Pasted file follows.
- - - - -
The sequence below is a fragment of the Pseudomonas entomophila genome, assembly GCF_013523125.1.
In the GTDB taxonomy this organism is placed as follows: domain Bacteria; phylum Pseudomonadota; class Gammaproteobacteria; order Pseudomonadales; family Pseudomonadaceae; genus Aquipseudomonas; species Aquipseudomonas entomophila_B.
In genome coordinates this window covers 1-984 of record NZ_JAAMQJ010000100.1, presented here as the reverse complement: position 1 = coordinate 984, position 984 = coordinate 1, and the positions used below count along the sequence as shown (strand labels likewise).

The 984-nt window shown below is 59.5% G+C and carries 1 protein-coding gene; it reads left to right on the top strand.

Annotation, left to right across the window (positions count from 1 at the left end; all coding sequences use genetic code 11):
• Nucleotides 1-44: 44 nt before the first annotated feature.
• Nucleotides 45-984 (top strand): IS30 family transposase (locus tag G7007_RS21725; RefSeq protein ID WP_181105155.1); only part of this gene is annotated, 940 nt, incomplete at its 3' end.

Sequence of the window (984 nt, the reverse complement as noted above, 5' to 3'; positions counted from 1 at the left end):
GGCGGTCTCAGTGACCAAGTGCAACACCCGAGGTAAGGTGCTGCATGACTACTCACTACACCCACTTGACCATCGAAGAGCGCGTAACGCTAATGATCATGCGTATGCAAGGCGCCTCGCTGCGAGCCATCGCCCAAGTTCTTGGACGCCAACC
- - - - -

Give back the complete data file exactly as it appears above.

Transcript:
The sequence below is a fragment of the Pseudomonas entomophila genome, assembly GCF_013523125.1.
In the GTDB taxonomy this organism is placed as follows: domain Bacteria; phylum Pseudomonadota; class Gammaproteobacteria; order Pseudomonadales; family Pseudomonadaceae; genus Aquipseudomonas; species Aquipseudomonas entomophila_B.
In genome coordinates this window covers 1-984 of record NZ_JAAMQJ010000100.1, presented here as the reverse complement: position 1 = coordinate 984, position 984 = coordinate 1, and the positions used below count along the sequence as shown (strand labels likewise).

The 984-nt window shown below is 59.5% G+C and carries 1 protein-coding gene; it reads left to right on the top strand.

Annotation, left to right across the window (positions count from 1 at the left end; all coding sequences use genetic code 11):
• Nucleotides 1-44: 44 nt before the first annotated feature.
• Nucleotides 45-984 (top strand): IS30 family transposase (locus tag G7007_RS21725; RefSeq protein ID WP_181105155.1); only part of this gene is annotated, 940 nt, incomplete at its 3' end.

Sequence of the window (984 nt, the reverse complement as noted above, 5' to 3'; positions counted from 1 at the left end):
GGCGGTCTCAGTGACCAAGTGCAACACCCGAGGTAAGGTGCTGCATGACTACTCACTACACCCACTTGACCATCGAAGAGCGCGTAACGCTAATGATCATGCGTATGCAAGGCGCCTCGCTGCGAGCCATCGCCCAAGTTCTTGGACGCCAACC